The downtown area has the potential to become a thriving community with all the spirit of Las Vegas, yet with its own character. We can achieve this through density and mixed use. Combining residential with retail, office, and entertainment is foundational for urban experience and sustainable growth. Parking is always an issue, but we can migrate towards 15–20-minute neighborhoods that, through unification of parcels, can begin to develop entire blocks and set the stage for decades of development. I think we still need to retain a bit of a pioneer spirit and allow ourselves to experiment.

Getting residents living downtown and all the supportive retail is so vital: A small grocery store, boutique shops, shared working spaces. What we need to focus on is getting the right mix amid the existing infrastructure and current built work. With support at the city level, adventurous developers and thoughtful planners all rallying behind a vision — it’s entirely achievable.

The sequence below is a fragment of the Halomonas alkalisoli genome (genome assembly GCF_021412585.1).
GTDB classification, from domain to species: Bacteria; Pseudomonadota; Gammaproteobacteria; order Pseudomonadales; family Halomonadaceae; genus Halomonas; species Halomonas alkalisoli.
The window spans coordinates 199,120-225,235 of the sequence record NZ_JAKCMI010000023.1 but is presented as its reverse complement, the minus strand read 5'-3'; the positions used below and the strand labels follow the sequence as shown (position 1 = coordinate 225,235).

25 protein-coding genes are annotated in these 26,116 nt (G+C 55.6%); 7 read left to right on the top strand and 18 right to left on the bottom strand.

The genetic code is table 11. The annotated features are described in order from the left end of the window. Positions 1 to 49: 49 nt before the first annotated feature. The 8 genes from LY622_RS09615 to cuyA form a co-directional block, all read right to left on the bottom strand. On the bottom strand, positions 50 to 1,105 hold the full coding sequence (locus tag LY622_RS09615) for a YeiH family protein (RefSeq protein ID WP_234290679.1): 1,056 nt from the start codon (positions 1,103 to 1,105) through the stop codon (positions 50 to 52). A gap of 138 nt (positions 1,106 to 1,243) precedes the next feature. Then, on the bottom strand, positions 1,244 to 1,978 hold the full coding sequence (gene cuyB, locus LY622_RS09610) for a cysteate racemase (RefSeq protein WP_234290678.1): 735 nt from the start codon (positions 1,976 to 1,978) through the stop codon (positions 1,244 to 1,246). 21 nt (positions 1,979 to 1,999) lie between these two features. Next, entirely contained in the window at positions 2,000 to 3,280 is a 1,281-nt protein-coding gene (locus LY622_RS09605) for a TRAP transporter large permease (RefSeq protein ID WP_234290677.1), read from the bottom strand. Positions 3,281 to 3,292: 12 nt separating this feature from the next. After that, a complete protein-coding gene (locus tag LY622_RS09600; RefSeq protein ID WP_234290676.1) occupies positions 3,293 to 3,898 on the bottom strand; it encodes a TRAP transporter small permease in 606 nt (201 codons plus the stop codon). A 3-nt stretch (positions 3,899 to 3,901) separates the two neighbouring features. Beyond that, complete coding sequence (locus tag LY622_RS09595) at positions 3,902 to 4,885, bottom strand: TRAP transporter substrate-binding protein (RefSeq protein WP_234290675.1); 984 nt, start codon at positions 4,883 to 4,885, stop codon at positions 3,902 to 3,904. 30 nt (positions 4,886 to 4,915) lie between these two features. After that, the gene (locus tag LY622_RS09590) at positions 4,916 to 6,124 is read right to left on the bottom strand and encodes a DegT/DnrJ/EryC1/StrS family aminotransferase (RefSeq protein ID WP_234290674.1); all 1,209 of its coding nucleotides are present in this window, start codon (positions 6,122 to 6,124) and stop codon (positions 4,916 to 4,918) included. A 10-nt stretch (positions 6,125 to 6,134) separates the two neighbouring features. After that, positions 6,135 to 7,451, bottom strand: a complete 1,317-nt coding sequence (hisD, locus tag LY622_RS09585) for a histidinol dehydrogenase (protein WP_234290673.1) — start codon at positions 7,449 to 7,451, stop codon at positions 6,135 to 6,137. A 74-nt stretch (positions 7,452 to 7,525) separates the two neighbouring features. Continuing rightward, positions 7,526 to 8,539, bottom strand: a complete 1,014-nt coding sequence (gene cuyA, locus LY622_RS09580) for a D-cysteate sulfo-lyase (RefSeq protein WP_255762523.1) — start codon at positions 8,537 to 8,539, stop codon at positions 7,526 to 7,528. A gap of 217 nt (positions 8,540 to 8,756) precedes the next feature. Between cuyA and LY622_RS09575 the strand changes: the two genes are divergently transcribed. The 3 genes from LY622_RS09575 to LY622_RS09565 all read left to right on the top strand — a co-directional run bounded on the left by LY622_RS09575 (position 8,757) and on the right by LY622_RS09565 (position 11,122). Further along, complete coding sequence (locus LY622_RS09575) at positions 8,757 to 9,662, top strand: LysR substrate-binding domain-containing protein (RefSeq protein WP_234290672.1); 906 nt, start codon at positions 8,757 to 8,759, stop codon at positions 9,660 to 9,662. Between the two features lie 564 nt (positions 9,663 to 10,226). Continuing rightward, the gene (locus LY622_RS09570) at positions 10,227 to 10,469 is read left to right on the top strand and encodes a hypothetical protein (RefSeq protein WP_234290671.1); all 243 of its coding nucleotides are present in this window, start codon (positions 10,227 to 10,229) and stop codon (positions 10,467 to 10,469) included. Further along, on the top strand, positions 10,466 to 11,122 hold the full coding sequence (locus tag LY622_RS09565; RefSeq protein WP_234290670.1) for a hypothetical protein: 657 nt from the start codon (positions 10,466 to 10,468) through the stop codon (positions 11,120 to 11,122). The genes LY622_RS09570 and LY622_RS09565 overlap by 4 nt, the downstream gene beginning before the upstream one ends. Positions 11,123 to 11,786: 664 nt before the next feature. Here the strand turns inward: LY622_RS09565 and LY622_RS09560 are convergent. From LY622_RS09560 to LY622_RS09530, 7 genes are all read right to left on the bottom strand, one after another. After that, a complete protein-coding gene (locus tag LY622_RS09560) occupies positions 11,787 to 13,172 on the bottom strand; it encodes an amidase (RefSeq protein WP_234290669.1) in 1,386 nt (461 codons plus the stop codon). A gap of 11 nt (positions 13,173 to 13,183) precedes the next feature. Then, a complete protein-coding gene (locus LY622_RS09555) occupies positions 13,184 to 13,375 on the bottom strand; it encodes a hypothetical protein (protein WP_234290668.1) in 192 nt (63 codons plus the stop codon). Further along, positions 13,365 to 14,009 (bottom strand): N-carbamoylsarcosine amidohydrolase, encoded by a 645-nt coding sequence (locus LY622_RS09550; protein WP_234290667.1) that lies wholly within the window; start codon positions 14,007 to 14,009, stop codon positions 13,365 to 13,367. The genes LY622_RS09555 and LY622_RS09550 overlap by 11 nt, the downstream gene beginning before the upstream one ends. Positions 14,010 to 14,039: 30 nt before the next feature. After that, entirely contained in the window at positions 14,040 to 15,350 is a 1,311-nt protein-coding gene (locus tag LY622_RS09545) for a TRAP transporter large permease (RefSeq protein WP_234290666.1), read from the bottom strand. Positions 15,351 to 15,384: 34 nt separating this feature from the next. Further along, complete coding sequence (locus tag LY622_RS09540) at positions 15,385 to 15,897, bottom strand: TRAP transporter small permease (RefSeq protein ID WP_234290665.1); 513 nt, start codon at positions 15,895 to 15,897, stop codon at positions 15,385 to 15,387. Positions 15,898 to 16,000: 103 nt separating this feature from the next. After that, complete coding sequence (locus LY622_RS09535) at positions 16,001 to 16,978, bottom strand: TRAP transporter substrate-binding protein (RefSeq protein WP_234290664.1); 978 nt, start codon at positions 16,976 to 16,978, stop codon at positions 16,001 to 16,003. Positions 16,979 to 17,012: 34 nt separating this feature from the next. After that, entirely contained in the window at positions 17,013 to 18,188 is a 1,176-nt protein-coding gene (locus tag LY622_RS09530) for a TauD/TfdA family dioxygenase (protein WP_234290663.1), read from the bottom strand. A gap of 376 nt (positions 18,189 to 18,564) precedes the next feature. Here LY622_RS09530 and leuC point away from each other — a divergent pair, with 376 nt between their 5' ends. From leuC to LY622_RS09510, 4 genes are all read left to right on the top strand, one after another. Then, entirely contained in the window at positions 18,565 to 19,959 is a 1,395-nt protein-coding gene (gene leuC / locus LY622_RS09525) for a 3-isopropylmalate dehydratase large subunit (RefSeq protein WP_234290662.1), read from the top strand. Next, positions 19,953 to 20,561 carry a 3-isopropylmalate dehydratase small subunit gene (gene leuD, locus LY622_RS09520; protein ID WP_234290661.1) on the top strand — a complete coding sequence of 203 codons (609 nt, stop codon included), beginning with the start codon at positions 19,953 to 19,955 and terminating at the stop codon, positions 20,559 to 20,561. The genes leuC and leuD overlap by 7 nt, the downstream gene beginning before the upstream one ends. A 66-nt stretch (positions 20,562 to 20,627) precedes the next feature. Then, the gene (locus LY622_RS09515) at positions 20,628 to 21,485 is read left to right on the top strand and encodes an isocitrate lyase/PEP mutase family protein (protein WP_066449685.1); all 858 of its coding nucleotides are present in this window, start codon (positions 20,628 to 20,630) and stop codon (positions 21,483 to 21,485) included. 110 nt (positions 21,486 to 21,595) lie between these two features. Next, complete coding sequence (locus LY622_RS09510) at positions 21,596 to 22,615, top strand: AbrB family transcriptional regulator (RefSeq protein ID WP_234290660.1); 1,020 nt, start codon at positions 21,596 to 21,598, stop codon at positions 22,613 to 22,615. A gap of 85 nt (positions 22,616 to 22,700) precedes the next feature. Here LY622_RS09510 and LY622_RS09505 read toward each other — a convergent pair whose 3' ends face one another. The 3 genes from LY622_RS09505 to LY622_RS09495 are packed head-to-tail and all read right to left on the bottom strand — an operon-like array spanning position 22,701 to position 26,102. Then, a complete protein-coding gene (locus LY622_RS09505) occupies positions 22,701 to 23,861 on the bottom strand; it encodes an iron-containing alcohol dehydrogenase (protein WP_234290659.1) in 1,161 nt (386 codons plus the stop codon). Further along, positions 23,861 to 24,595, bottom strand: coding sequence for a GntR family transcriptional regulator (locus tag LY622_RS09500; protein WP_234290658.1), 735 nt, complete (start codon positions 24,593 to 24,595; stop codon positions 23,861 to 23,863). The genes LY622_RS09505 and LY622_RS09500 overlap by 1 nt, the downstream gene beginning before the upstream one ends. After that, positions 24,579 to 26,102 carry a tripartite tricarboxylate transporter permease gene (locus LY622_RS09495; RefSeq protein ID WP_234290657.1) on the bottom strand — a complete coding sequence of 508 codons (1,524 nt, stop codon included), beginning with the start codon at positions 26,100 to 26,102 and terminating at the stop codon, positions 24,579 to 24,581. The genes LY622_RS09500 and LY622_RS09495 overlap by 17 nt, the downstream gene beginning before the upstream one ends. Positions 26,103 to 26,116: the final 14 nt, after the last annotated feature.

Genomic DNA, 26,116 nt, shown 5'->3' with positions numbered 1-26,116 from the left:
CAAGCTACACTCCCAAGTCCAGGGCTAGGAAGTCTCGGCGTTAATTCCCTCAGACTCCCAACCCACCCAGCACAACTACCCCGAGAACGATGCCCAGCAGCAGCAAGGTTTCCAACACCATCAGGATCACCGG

How should we be thinking about building and living in the desert?

The desert is a rugged yet fragile place. In some ways, it’s almost a moral question. Should we live here? From a resources point of view, it’s debatable. But since we do live here, we should use our landscape and built environment as a testing ground for ideas around conservation and solar utilization, among others.

Living in the desert is a beautiful experience but living here ought to carry a sense of responsibility to the fragility of the environment.

What opportunities for growth and development exist beyond the Strip?

Las Vegas remains a very open canvas. The Strip is what has long-generated so much notoriety here, but the immediate surrounding context has incredibly walkable blocks, particularly downtown, and is a prime canvas for new development that can merge program to begin to create more density, 24-hour neighborhoods where people live, work, and socialize — and truly capitalize on the rather unusual vacancy of land development.